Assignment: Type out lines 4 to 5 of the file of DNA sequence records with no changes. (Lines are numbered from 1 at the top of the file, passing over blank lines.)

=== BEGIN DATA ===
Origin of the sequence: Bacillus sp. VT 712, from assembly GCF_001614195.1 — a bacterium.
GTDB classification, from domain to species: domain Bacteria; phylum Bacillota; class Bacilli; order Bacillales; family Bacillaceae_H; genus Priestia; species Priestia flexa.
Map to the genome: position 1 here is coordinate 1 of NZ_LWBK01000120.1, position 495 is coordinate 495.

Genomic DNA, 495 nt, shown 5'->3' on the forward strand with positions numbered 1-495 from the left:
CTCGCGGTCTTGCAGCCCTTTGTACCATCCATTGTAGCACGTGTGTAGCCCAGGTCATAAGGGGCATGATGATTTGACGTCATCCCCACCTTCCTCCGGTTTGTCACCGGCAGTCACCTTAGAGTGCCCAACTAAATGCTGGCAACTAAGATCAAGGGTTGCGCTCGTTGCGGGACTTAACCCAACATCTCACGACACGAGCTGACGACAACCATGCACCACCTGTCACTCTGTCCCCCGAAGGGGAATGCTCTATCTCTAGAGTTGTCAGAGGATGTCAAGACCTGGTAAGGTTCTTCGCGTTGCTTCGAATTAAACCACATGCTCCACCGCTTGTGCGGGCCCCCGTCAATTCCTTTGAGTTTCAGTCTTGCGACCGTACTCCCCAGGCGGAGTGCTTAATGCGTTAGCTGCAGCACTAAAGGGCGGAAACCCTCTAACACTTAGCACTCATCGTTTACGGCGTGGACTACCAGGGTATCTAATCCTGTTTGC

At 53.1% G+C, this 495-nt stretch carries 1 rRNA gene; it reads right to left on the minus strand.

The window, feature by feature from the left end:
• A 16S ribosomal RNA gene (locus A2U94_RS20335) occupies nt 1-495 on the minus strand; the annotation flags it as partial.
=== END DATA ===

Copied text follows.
Genomic DNA, 495 nt, shown 5'->3' on the forward strand with positions numbered 1-495 from the left:
CTCGCGGTCTTGCAGCCCTTTGTACCATCCATTGTAGCACGTGTGTAGCCCAGGTCATAAGGGGCATGATGATTTGACGTCATCCCCACCTTCCTCCGGTTTGTCACCGGCAGTCACCTTAGAGTGCCCAACTAAATGCTGGCAACTAAGATCAAGGGTTGCGCTCGTTGCGGGACTTAACCCAACATCTCACGACACGAGCTGACGACAACCATGCACCACCTGTCACTCTGTCCCCCGAAGGGGAATGCTCTATCTCTAGAGTTGTCAGAGGATGTCAAGACCTGGTAAGGTTCTTCGCGTTGCTTCGAATTAAACCACATGCTCCACCGCTTGTGCGGGCCCCCGTCAATTCCTTTGAGTTTCAGTCTTGCGACCGTACTCCCCAGGCGGAGTGCTTAATGCGTTAGCTGCAGCACTAAAGGGCGGAAACCCTCTAACACTTAGCACTCATCGTTTACGGCGTGGACTACCAGGGTATCTAATCCTGTTTGC